• During ageing, carbonation of MOC occurs and F5 and F3 transform into chlorartinite (Mg(OH)2.MgCl2.2MgCO3.6H2O) and hydromagnesite (5MgO.4CO2.5H2O). These transformations lead to the development of cracks that reduce the mechanical strength (P. Maravelaki, et. al, Sorel's cement mortar Decay susceptibility and effect on Pentelic marble, Cement and concrete research, 29(1999), 1929-1935; M. D. de Castellar, et. al, Cracks in Sorel's cement polishing bricks as a result of magnesium oxychloride carbonation, Cement and concrete research, 26(8), 1199-1202, 1996)

Many efforts have been made to improve water resistance of the MOC products using additives such as ethyl silicate, organic carboxylic acids and water repellents, either by incorporation in the cement mix prior to the setting or by application to the hardened cement. The most effective method is to stabilize the F5 (5Mg(OH)2.MgCl2.8H2O) by addition of phosphoric acid or its soluble salts as disclosed by U.S. Pat. No. 4,352,694 and obtain a water resistant MOC material for construction materials. With these additions, the ratio of wet/dry compressive strength of the MOC products can be above 80%, which is at the same level as that of OPC based products.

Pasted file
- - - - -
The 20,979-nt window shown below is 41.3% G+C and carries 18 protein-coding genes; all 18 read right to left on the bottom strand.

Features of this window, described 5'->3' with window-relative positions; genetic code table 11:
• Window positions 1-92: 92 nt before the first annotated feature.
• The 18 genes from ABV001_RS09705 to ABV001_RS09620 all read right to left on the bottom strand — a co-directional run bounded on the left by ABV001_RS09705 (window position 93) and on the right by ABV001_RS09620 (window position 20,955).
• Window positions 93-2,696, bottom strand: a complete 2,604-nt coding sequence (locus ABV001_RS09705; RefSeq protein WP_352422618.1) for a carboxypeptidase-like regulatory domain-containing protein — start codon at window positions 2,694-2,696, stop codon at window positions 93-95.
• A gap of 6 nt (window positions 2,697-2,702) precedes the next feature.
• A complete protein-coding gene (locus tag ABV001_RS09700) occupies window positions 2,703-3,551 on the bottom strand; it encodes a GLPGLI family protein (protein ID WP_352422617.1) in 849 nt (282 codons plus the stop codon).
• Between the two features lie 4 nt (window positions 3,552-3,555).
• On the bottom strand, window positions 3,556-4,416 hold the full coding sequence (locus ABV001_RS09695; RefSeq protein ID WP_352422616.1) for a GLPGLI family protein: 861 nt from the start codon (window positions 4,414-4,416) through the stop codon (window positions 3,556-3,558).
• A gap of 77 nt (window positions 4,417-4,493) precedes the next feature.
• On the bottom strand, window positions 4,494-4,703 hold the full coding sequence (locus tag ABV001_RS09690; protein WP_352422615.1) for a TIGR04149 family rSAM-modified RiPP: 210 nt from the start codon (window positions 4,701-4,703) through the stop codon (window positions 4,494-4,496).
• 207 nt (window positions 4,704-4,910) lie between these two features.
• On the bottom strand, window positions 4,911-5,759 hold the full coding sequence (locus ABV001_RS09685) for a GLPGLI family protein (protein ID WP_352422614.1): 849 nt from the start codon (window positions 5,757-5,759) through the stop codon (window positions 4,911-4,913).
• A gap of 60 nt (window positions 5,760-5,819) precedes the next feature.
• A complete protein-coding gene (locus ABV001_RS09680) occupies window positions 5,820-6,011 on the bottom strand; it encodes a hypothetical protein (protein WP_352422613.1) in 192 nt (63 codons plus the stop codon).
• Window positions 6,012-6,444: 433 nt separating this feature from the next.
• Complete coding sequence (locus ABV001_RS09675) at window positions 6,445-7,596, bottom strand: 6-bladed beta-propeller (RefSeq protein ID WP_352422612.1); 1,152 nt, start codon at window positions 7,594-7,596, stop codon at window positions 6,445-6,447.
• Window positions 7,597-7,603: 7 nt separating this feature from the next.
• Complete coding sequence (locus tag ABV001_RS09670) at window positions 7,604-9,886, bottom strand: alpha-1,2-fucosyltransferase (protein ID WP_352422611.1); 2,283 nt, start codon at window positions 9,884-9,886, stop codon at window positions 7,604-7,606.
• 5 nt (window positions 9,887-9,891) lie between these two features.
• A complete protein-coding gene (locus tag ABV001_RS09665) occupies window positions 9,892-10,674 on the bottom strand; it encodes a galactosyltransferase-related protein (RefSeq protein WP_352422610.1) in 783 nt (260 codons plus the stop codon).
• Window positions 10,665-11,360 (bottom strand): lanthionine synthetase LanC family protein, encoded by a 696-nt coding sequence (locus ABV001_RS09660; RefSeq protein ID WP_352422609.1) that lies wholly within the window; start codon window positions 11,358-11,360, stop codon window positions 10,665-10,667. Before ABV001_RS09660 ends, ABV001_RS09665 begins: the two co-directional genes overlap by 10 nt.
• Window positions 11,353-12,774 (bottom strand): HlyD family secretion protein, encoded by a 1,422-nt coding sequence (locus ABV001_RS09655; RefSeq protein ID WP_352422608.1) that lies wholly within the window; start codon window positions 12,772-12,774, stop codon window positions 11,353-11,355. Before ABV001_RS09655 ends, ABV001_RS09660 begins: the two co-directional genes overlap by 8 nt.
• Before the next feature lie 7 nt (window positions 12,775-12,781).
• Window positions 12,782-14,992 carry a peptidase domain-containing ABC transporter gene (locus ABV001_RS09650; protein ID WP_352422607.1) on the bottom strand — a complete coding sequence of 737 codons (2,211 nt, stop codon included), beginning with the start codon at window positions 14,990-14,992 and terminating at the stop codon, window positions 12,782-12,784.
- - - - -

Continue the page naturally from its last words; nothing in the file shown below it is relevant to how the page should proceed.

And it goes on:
However, carbonation phenomena of MOC still occur, rising concerns about the durability of the product in the long term. Formation of chlorartinite starts with the conversion of F5 to the F3 that reacts with CO2 (Eq.2). Hydromagnesite forms during the carbonation of MOC matrixes when MgCl2-leaching occurs.
5Mg(OH)2.MgCl2.8H2O→3Mg(OH)2.MgCl2.8H2O+2 Mg(OH)2
3Mg(OH)2.MgCl2.8H2O+2CO2→Mg(OH)2.MgCl2.2MgCO3.6H2O+2H2O  (2)